“When the archbishop said ‘I’m not sure whether I knew it was a crime or not,’ ” Jones said, “he was simply referring to the fact that he did not know the year that clergy became mandatory reporters of suspected child abuse.”

The deposition is part of a sexual abuse lawsuit in Minnesota involving the Archdiocese of St. Paul and Minneapolis and the Diocese of Winona, Minn. Carlson was responding to questions from plaintiff attorney Jeff Anderson...

...Mandatory reporting is an issue that concerns Carlson. He has admitted that he never personally reported any incidents of sexual abuse to the police, though he says he encouraged parents to at least once.

Beginning in 1988, according to Minnesota law, clergy were required to report any suspicions of sexual abuse to the authorities.

Still, Anderson said in an interview Wednesday, Carlson has always had an obligation to report what he knew.

“To say it’s not a crime doesn’t relieve you of an obligation to protect children,” Anderson said. “He made a conscious choice to do the wrong thing.”

Church documents show Carlson discovered in 1980 that Adamson, the priest at the center of the Minnesota lawsuit, had a history of sexual abuse.

Both as a teacher and principal at parochial schools, and as a priest in churches across southern Minnesota, Adamson claimed victims, according to the civil lawsuit.

Throughout the 1960s and ’70s, Adamson admitted to officials at the Winona diocese that he had sexually abused children, according to the civil lawsuit.

Once he asked two boys to disrobe; another time he tried to grab a boy’s genitals at the local YMCA; still another time he touched a boy’s genitals while in a sauna or whirlpool, the civil lawsuit says.

Adamson, in turn, was repeatedly transferred and sent to treatment, the suit says. Then, in 1976, he began working at St. Thomas Aquinas in St. Paul Park, Minn., and allegedly abused the plaintiff in the case, known only as “Doe 1,” an altar boy.

In 1984 Carlson, who had heard about Adamson abusing a different child, recommended the priest be sent for treatment.

“It is obvious to me in dealing with Father Adamson at this time that he has little remorse other than the fact that we found something else out and completely minimizes the entire situation,” Carlson wrote in a church memo.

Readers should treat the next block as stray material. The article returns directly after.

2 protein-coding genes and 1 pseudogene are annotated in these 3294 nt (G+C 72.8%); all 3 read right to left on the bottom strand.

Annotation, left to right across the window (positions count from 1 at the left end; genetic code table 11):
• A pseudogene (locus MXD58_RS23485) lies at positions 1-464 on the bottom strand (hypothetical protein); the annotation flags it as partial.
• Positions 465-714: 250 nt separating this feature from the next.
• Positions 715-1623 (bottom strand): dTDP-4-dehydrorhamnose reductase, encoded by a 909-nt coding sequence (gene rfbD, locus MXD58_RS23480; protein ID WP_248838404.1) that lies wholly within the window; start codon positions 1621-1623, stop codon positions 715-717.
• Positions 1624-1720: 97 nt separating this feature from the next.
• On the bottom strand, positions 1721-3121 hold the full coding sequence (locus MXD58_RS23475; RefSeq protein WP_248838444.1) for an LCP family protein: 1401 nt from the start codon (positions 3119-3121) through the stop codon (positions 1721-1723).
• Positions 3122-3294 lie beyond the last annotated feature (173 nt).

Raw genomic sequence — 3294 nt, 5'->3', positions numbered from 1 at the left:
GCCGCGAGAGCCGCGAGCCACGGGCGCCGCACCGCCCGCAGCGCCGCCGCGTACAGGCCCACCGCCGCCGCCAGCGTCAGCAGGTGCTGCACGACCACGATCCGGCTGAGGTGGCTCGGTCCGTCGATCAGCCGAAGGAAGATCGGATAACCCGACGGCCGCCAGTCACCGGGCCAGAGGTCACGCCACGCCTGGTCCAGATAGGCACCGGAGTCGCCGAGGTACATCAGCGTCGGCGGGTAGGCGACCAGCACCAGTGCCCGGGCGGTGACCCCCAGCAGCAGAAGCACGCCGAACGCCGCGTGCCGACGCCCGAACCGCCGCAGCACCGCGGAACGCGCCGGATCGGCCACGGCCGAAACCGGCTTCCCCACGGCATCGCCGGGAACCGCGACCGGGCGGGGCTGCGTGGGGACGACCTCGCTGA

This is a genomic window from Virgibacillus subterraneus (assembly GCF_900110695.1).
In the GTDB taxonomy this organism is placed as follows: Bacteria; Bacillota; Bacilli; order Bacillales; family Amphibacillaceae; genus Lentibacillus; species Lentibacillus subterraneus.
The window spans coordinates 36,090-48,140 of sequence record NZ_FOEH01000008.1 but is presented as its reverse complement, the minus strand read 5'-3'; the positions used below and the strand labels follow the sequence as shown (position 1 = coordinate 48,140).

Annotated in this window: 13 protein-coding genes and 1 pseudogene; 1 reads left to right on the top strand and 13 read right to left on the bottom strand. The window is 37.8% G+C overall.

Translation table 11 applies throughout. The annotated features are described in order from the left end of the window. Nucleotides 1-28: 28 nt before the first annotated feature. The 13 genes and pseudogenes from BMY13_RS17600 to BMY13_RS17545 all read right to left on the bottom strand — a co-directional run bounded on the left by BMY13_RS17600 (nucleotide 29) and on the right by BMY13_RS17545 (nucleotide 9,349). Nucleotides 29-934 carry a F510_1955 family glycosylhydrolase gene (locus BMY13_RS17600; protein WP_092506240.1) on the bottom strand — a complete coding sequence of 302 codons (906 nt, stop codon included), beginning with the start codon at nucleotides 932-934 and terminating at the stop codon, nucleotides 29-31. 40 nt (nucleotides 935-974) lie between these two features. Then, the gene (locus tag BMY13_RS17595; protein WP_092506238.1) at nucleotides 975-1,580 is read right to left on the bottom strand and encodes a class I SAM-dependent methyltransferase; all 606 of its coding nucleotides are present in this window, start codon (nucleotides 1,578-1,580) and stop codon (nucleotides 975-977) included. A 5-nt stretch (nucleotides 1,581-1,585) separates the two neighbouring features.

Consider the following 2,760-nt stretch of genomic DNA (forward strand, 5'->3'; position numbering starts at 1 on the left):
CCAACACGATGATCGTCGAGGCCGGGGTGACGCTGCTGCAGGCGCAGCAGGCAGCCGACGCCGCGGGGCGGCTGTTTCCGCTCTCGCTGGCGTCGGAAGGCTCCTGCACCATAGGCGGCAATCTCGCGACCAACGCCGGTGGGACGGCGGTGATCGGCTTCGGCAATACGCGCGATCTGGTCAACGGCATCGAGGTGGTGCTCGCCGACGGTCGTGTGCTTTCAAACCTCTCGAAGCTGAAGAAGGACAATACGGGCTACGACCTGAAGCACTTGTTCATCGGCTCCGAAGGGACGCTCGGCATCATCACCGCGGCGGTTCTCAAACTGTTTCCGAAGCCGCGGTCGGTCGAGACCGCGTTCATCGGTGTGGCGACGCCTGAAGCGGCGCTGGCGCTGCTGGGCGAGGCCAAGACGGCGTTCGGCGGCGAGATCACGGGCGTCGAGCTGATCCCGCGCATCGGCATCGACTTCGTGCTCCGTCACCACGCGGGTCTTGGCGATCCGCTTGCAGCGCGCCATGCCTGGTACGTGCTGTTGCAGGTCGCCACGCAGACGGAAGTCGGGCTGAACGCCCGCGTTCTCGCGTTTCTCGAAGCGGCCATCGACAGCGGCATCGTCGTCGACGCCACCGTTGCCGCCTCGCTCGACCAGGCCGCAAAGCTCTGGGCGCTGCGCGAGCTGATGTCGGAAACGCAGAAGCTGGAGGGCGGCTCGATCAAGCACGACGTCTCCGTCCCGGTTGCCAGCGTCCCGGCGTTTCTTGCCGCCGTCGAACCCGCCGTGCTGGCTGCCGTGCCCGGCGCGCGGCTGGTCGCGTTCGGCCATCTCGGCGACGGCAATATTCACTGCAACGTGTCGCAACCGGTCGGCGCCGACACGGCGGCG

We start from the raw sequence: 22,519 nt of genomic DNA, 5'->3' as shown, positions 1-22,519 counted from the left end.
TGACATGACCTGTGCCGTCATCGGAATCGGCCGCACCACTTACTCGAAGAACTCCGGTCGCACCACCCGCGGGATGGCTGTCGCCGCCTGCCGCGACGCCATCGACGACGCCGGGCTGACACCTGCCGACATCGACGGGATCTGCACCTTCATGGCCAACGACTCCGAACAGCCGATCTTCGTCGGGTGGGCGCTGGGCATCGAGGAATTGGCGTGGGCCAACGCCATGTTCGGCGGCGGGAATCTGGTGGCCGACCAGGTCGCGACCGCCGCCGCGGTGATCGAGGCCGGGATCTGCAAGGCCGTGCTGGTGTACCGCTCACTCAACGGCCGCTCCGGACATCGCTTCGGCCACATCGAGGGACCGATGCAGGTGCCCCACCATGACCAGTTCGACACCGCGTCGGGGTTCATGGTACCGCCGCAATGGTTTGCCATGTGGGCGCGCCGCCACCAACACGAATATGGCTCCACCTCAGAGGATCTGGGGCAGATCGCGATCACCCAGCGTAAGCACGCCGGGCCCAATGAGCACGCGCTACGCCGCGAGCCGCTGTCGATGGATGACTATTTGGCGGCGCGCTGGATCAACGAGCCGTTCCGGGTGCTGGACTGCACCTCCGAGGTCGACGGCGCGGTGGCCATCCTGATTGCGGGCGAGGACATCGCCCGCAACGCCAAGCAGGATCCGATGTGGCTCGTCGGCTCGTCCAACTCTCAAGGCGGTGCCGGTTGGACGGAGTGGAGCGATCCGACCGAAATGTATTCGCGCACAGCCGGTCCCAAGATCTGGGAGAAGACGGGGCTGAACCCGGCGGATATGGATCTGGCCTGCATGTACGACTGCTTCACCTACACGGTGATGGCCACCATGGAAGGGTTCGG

Carlson’s statements in the deposition, made public by Anderson on Monday, prompted a small protest Wednesday in front of the green-domed Cathedral Basilica of St. Louis. Many of the protesters said they still believed in the faith of the Roman Catholic Church, though not in the leadership.

At one point, Wendy Casagrande, 76, stepped in front of the crowd and in a booming voice that belied her small, frail frame, yelled “Liar, liar pants on fire!”

"Liar, liar, pants on fire!" said Wendy Casagrande, of Foley, as she addressed the crowd during a vigil on Wednesday, June 11, 2014, outside the Cathedral Basilica in the Central West End condemning the recent statements and actions of Archbishop Robert Carlson on clergy sex abuse cases. "The Bible tells us not to lie," Casagrande continued. She stood next to David Clohessy, National Director of the Survivors Network of those Abused by Priests.

Those gathered at the Cathedral Basilica, however, did not talk about Carlson’s relationship to Adamson specifically.

They spoke in more general terms about their continued frustration at the lack of transparency in the church and the fact that it takes depositions such as the one Carlson is now defending — and documents released as part of lawsuits such as the one involving Adamson — to gather information about their institution and the child sexual abuse scandal...
Archbishop Carlson has offered a Maxwell Smart defense ("Would you believe...?"). My response is the same as that of those to whom Maxwell Smart would offer his comments: "I find that very hard to believe." I haven't seen such failure of memory on the witness stand since the mid-1970s prosecutions of various figures associated with the 1972 break-in at the headquarters of the Democratic National Committee at the Watergate office complex in Washington, D.C. and the subsequent cover-up. One Watergate defendant--Dwight Chapin, I think--was convicted and sentenced to prison because his inability under oath to remember things was not regarded as credible. I suspect that Archbishop Carlson has been advised by his attorney to say "I don't remember" rather than "I don't want to risk getting into trouble by saying anything that may contradict previous statements of mine that are already on record."

Archbishop Carlson made his statements in a videotaped deposition in the Circuit Court, City of St. Louis, Twenty-Second Judicial Court, State of Missouri, on May 23, 2014. The reader may go here to read the transcript of Archbishop Carlson to see if his statements (see pages 109-110) have been taken out of context. Go here to see then-auxiliary Bishop Carlson's 1984 memo to St. Paul and Minneapolis Archbishop John Roach.

40 years ago: Chuck Colson is sentenced to prison

In Washington D.C. on June 21, 1974, U.S. District Court Judge Gerhard Gesell sentenced former White House counsel Chuck Colson to 1-3 years in prison and fined him $5,000 for attempting to obstruct justice and influence the trial of former Defense Department employee Daniel Ellsberg. Mr. Colson had agreed to cooperate with Leon Jaworski, the Special Prosecutor investigating the 1972 break-in at the headquarters of the Democratic National Committee at the Watergate office complex in Washington, D.C. and the subsequent cover-up. In return, Mr. Jaworski had agreed to drop criminal charges of conspiracy against Mr. Colson for alleged involvement in the Watergate cover-up and participation in the 1971 break-in at the office of Mr. Ellsberg's psychiatrist.